Despite a rough couple years for farmers hurting from low grain prices, their bottom lines may be improved by rising land values.
According to the USDA, nationwide U.S. farm real estate values rose to an average of over $3,000 per acre, a gain of 2.4%. Price gains have been led by the Southern Plains, where years of terrible drought have been lifted, helping to boost interest in pastures and cropland.
Prices are also being boosted by increasing interest from investors in farmland. Seeking to diversify their portfolios, some investors are flocking to farmland, a limited resource that pays rent. These investors are especially interested because they expect rising global food demand but little new acreage for crops. As investors have been buying up land, cash farmland rent has risen 2% to a nationwide average of $144 per acre.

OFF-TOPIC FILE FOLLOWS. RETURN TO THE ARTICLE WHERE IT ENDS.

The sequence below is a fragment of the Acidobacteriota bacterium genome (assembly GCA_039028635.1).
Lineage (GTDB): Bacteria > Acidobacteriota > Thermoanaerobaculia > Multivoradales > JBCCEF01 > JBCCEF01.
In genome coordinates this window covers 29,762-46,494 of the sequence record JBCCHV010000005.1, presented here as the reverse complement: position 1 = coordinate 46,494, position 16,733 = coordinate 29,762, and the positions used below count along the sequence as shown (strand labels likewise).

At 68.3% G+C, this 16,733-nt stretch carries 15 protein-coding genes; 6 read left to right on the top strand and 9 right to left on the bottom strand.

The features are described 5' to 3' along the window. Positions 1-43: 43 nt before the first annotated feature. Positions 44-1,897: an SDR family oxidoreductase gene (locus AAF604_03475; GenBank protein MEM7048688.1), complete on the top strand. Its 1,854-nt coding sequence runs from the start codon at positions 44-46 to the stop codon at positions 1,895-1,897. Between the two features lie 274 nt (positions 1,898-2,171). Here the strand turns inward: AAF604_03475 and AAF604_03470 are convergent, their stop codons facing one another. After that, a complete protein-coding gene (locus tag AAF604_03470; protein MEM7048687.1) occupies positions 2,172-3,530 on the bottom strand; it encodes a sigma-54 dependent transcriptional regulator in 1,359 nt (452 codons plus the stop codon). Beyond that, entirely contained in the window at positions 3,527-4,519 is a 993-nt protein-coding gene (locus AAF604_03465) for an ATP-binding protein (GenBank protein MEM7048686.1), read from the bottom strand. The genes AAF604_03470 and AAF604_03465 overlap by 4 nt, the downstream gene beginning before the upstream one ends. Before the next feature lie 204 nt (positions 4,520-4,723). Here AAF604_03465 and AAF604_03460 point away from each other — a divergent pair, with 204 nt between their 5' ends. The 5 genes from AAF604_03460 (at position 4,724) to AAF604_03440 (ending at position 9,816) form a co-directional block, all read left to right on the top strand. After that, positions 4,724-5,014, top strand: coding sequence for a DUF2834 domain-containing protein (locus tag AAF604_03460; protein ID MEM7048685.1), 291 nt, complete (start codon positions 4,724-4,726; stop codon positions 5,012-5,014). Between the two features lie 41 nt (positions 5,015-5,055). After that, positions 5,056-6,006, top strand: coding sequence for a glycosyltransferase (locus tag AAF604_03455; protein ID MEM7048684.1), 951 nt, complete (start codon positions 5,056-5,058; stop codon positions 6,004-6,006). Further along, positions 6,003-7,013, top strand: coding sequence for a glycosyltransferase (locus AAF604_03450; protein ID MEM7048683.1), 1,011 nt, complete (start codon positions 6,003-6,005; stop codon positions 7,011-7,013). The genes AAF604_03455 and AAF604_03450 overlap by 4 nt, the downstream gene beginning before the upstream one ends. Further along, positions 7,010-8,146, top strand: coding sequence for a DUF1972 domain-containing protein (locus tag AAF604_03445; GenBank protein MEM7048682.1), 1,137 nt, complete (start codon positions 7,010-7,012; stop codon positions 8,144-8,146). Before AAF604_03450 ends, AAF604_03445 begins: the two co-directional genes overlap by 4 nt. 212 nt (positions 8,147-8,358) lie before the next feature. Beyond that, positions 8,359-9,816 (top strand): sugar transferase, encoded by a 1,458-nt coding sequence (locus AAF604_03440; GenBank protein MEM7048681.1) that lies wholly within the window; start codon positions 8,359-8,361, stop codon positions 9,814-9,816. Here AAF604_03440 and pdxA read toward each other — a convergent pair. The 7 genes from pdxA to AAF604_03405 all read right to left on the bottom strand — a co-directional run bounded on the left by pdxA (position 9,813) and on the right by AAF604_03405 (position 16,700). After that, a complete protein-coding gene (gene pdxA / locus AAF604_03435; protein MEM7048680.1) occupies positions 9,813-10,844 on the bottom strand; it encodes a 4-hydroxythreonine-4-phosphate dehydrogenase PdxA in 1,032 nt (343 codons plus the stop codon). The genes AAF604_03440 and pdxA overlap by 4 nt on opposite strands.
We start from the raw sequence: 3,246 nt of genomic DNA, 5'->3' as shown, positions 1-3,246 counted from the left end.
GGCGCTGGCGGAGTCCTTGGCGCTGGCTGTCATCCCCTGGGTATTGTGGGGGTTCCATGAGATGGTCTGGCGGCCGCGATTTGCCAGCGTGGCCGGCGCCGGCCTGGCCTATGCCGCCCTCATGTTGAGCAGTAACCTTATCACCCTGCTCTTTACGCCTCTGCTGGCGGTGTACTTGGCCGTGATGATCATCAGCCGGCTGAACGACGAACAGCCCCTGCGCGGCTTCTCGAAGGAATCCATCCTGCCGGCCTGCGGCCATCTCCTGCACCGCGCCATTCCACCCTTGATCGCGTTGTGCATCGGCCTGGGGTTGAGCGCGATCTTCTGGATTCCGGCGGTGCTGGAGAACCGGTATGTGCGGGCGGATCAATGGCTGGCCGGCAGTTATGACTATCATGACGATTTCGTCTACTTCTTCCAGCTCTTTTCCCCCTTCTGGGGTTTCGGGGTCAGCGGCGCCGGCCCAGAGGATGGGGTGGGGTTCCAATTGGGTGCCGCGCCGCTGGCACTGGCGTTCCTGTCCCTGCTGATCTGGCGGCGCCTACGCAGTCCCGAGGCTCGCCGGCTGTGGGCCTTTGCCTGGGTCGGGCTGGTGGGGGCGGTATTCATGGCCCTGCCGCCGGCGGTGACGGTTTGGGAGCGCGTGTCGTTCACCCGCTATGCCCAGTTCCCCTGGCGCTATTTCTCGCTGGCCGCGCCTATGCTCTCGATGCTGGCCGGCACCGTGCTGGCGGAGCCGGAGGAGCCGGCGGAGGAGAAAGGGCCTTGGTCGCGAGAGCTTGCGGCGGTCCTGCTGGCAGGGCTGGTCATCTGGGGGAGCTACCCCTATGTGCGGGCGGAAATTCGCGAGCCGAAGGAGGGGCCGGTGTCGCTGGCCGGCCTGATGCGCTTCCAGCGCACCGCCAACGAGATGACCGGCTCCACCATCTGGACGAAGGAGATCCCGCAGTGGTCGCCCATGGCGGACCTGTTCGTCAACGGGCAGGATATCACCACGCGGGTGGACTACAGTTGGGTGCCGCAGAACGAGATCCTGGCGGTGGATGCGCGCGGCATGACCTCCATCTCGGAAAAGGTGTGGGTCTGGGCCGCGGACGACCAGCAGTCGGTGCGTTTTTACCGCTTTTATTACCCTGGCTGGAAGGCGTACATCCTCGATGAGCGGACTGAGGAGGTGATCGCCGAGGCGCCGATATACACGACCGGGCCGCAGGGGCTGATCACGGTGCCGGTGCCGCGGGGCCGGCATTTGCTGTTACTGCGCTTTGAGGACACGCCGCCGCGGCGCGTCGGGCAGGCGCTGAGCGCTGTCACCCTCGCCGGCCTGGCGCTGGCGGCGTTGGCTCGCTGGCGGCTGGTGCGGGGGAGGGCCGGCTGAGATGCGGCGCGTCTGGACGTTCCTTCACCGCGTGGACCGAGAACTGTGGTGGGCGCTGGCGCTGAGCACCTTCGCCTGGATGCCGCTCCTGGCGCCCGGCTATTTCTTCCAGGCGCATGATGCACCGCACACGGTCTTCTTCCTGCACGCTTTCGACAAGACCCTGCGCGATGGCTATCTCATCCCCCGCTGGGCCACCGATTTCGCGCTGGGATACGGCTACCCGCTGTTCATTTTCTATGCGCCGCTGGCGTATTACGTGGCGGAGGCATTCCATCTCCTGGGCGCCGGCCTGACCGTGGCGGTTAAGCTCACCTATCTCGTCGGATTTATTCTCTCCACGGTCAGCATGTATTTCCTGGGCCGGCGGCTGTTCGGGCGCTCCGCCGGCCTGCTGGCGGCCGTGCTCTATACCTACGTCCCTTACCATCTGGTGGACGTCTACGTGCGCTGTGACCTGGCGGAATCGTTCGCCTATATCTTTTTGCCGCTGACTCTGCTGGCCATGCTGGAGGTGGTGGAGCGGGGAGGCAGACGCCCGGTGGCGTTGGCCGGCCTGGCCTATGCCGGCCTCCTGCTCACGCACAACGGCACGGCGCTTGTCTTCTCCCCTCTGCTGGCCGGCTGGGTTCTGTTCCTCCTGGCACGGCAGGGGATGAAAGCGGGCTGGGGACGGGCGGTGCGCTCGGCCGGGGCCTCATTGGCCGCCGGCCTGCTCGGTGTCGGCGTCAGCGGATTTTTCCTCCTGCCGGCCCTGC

Longer term, rising land values and rents can help landowners, especially farmers with established operations, but farmers short on land could find themselves trapped, unable to find cheap acreage to plant.
Crude oil prices declined to a four-month low on Friday, trading for a mere $44 per barrel. As oil dropped, so too did gasoline and diesel fuel, which have each fallen over 50 cents per gallon in the past few months.
Prices are dropping due to increasing supplies and rising drilling activity, which could keep the glut flowing for a long time. On the demand side, oil traders are concerned that the US Federal Reserve will raise interest rates, curbing economic growth. Meanwhile, China, the world's largest energy consumer, continues to show signs of economic trouble, undercutting demand hopes there.
In addition to watching production and demand figures, traders must also watch Washington debates. Political analysts warn that there has been increasing Democratic opposition to President Obama's Iranian nuclear deal, led by Sen. Chuck Schumer (D-NY). Should the Senate get a veto-proof majority in line against the deal, Iran's 25 million barrel stockpile would remain off the market, boosting global oil prices.